My family has one vegetarian, one diabetic, one who won't eat beef, and one who won't eat pork, and there are recipes that everyone loves in this cookbook. Jamie presents each recipe succinctly and everything is easy to follow. The first things we tried were the roasted vegetables and the pan fried crispy chicken, both to rave reviews. Since then, pastas, salads, homemade salad dressings, and some of the heavier main dishes have become staples in our kitchen. This cookbook is a good staple for any person starting out with their own kitchen, as well as anyone wanting to change up their regular routine.

    3 out of 3 people found this review helpful.

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  • Posted February 17, 2010

    Loved it!

    First got this book from the library and loved it. Had to buy it. It was worth every penny.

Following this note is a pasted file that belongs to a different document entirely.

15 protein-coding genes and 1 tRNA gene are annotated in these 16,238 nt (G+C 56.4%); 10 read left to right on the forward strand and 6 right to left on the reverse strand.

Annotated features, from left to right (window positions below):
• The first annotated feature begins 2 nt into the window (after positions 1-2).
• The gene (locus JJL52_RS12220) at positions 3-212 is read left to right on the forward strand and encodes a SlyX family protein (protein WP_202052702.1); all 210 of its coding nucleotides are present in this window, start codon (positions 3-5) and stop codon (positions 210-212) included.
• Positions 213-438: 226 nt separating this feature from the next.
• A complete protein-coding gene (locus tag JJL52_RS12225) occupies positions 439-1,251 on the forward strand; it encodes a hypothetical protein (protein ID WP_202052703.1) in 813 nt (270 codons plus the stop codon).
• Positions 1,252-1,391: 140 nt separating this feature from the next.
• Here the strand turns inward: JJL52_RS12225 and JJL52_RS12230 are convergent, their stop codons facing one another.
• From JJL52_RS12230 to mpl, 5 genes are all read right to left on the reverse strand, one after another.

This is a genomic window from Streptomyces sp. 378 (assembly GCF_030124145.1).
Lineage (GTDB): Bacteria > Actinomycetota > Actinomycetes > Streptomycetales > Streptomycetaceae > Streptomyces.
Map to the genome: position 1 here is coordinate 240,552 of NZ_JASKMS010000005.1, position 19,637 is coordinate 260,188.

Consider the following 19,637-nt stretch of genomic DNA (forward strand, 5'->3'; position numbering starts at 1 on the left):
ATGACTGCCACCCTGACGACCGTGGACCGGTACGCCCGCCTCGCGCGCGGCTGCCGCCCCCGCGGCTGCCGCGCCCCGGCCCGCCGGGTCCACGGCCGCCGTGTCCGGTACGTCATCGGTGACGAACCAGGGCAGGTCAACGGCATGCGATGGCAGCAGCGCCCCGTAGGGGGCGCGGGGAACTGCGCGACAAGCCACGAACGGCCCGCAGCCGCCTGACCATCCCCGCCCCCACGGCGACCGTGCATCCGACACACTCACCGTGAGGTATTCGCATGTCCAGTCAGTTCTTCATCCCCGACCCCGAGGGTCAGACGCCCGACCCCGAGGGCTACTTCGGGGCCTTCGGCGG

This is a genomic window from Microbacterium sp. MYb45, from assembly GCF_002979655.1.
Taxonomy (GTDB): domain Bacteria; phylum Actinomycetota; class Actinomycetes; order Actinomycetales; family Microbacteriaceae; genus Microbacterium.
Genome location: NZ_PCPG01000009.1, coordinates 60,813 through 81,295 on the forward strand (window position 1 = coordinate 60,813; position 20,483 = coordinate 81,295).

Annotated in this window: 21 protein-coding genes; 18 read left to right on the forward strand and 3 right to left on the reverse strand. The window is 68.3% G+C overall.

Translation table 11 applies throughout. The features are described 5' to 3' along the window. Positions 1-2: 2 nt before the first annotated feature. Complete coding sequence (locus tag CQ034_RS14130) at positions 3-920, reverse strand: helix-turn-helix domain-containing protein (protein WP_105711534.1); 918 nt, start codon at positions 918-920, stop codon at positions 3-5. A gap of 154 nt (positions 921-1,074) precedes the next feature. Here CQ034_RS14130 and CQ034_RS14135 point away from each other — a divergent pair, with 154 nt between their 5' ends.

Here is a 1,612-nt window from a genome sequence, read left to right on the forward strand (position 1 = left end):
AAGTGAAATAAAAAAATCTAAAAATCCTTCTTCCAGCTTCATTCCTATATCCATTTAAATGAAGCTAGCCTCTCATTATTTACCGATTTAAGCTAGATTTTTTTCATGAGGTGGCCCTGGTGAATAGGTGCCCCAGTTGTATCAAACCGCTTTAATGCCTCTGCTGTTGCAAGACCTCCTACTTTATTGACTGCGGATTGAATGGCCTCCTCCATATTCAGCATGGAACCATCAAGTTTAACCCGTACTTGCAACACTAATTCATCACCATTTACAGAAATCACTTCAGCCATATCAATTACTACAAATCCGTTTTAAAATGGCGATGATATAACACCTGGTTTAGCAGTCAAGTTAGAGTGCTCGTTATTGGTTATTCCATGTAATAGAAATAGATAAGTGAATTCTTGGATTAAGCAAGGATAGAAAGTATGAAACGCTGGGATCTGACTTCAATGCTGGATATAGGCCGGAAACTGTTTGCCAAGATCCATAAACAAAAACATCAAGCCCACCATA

3 out of 3 people found this review helpful.

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  • Anonymous

    Posted February 13, 2010

    Great book

    Great book. My brother wanted it so I purchased it as a gift. He enjoys the recipes and practicing his culinary skills. He said it's easy to use and contains good recipes.

    2 out of 2 people found this review helpful.

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  • Anonymous

    Posted February 11, 2010

    I Also Recommend:

    For quick meals and new cooks

    The latest of Jamie Oliver's books is wonderful for quick meals for seasoned cooks who are just a bit stumped on what to make for dinner.

    Or, give it to a friend who has always wanted to learn how to cook but is intimidated by more formal cookbooks. Since the instructions are so clear it's really hard to mess it up.

    I have tried the cauliflower soup and several of the pasta dishes. They were all delicious and easy to make, with ingredients I had around.

    2 out of 2 people found this review helpful.

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  • Posted February 6, 2010

    I Also Recommend:

    Great Recipes!

    Wonderful recipes and very easy to follow... Love Jamie's concept of teaching it forward!

    2 out of 2 people found this review helpful.

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  • Posted February 6, 2010

    Best cookbook I have ever bought.